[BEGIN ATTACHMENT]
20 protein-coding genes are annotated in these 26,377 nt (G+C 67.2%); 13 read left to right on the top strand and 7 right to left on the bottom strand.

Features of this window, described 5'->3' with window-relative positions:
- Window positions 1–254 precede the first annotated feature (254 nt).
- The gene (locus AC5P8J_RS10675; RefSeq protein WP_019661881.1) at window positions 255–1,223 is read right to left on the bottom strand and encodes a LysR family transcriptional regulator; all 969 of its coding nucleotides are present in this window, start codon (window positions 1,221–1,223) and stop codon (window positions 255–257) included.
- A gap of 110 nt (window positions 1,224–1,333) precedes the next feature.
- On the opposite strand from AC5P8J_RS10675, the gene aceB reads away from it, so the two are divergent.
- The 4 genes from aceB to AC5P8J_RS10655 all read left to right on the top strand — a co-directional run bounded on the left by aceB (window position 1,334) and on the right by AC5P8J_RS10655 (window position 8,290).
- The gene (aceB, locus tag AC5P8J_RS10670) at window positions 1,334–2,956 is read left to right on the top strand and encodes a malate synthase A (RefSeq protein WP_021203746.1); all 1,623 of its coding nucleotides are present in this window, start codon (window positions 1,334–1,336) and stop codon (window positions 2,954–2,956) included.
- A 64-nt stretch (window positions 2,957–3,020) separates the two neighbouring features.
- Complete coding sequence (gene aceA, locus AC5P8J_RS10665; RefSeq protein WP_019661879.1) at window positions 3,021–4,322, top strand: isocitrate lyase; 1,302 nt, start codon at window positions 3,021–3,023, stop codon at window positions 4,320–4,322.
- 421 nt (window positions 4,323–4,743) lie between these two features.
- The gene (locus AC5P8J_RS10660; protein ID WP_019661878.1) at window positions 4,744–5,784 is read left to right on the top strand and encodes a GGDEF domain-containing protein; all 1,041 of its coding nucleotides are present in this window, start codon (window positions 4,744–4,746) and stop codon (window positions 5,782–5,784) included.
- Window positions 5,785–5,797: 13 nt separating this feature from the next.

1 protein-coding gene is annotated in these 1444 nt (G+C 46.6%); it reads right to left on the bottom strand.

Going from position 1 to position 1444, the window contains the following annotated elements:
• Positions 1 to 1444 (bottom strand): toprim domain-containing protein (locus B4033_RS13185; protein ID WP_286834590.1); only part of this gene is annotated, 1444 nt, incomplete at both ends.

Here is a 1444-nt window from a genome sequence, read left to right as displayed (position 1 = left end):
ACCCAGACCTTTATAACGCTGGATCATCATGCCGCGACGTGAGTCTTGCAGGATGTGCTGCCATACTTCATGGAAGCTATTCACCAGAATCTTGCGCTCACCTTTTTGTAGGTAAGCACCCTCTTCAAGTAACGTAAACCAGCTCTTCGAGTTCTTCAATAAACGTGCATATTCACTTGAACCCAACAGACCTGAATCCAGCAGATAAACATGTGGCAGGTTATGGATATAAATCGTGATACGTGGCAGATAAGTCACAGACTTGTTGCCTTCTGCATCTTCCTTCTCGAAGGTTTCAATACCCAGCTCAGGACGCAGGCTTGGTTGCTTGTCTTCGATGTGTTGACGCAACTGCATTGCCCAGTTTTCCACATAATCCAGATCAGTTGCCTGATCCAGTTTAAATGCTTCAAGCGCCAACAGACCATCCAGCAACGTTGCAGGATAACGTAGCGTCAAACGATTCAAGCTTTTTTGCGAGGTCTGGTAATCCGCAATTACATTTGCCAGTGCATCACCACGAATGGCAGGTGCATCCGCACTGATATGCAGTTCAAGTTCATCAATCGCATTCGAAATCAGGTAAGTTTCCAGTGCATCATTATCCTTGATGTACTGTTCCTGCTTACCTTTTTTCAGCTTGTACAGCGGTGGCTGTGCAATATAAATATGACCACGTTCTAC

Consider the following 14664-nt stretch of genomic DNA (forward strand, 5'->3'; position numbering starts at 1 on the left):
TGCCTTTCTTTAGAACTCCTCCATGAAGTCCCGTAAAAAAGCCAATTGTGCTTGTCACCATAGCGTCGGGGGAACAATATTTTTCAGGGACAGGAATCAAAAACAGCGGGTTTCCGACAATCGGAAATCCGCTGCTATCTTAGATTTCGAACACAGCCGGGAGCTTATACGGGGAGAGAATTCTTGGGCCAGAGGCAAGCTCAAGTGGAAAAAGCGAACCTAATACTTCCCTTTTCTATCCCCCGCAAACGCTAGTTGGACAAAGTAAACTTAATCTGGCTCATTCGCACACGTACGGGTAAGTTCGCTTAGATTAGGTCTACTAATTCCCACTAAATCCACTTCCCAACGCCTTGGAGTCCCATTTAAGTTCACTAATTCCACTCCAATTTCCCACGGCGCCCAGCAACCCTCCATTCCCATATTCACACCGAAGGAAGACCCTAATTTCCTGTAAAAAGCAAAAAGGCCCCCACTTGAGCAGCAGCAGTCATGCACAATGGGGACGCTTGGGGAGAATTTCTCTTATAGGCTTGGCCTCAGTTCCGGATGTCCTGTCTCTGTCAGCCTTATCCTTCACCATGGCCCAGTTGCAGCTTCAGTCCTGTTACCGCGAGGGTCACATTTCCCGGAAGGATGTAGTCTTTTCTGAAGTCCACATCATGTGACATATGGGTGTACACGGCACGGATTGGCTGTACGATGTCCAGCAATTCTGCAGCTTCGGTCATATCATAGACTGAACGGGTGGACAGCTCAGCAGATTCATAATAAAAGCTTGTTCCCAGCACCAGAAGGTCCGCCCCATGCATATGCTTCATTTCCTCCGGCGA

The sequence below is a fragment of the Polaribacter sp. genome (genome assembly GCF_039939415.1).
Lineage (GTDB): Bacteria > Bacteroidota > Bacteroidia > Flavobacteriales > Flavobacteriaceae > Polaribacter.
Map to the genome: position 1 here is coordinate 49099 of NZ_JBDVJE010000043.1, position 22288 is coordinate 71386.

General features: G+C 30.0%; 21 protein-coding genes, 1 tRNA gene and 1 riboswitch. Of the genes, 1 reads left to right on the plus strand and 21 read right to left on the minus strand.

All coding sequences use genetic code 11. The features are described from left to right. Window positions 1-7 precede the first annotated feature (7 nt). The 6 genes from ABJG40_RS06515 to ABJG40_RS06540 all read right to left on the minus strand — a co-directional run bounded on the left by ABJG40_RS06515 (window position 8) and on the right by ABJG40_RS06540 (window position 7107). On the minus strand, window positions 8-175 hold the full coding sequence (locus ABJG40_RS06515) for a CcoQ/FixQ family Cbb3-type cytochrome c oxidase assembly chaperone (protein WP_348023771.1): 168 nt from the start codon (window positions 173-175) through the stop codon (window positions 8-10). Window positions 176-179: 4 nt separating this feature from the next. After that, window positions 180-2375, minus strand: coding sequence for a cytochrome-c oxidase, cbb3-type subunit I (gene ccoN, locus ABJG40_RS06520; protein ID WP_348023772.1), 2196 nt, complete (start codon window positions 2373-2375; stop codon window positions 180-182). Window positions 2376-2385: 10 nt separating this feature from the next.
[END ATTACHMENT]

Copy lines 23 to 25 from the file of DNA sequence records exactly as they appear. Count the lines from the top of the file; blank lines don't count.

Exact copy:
Map to the genome: position 1 here is coordinate 49099 of NZ_JBDVJE010000043.1, position 22288 is coordinate 71386.

General features: G+C 30.0%; 21 protein-coding genes, 1 tRNA gene and 1 riboswitch. Of the genes, 1 reads left to right on the plus strand and 21 read right to left on the minus strand.

All coding sequences use genetic code 11. The features are described from left to right. Window positions 1-7 precede the first annotated feature (7 nt). The 6 genes from ABJG40_RS06515 to ABJG40_RS06540 all read right to left on the minus strand — a co-directional run bounded on the left by ABJG40_RS06515 (window position 8) and on the right by ABJG40_RS06540 (window position 7107). On the minus strand, window positions 8-175 hold the full coding sequence (locus ABJG40_RS06515) for a CcoQ/FixQ family Cbb3-type cytochrome c oxidase assembly chaperone (protein WP_348023771.1): 168 nt from the start codon (window positions 173-175) through the stop codon (window positions 8-10). Window positions 176-179: 4 nt separating this feature from the next. After that, window positions 180-2375, minus strand: coding sequence for a cytochrome-c oxidase, cbb3-type subunit I (gene ccoN, locus ABJG40_RS06520; protein ID WP_348023772.1), 2196 nt, complete (start codon window positions 2373-2375; stop codon window positions 180-182). Window positions 2376-2385: 10 nt separating this feature from the next.